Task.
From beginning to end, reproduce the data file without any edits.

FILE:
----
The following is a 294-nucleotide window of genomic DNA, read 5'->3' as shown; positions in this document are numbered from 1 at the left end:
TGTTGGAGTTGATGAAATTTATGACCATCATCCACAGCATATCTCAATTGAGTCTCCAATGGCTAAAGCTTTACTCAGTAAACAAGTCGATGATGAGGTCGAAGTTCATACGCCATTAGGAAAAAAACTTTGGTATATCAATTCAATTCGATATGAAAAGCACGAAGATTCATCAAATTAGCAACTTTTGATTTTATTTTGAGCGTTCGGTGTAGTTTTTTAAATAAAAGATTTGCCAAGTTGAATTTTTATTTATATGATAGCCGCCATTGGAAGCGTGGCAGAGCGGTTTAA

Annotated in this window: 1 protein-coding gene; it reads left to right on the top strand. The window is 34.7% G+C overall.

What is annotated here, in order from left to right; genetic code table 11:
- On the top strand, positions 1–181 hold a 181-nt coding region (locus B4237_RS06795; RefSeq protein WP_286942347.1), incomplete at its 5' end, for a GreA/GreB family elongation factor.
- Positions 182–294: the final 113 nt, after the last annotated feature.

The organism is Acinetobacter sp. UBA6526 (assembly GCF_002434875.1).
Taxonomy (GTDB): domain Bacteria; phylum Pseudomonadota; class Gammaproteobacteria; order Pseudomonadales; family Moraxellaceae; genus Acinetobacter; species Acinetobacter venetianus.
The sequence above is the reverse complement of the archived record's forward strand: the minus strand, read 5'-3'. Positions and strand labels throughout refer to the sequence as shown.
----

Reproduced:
The following is a 294-nucleotide window of genomic DNA, read 5'->3' as shown; positions in this document are numbered from 1 at the left end:
TGTTGGAGTTGATGAAATTTATGACCATCATCCACAGCATATCTCAATTGAGTCTCCAATGGCTAAAGCTTTACTCAGTAAACAAGTCGATGATGAGGTCGAAGTTCATACGCCATTAGGAAAAAAACTTTGGTATATCAATTCAATTCGATATGAAAAGCACGAAGATTCATCAAATTAGCAACTTTTGATTTTATTTTGAGCGTTCGGTGTAGTTTTTTAAATAAAAGATTTGCCAAGTTGAATTTTTATTTATATGATAGCCGCCATTGGAAGCGTGGCAGAGCGGTTTAA

Annotated in this window: 1 protein-coding gene; it reads left to right on the top strand. The window is 34.7% G+C overall.

What is annotated here, in order from left to right; genetic code table 11:
- On the top strand, positions 1–181 hold a 181-nt coding region (locus B4237_RS06795; RefSeq protein WP_286942347.1), incomplete at its 5' end, for a GreA/GreB family elongation factor.
- Positions 182–294: the final 113 nt, after the last annotated feature.

The organism is Acinetobacter sp. UBA6526 (assembly GCF_002434875.1).
Taxonomy (GTDB): domain Bacteria; phylum Pseudomonadota; class Gammaproteobacteria; order Pseudomonadales; family Moraxellaceae; genus Acinetobacter; species Acinetobacter venetianus.
The sequence above is the reverse complement of the archived record's forward strand: the minus strand, read 5'-3'. Positions and strand labels throughout refer to the sequence as shown.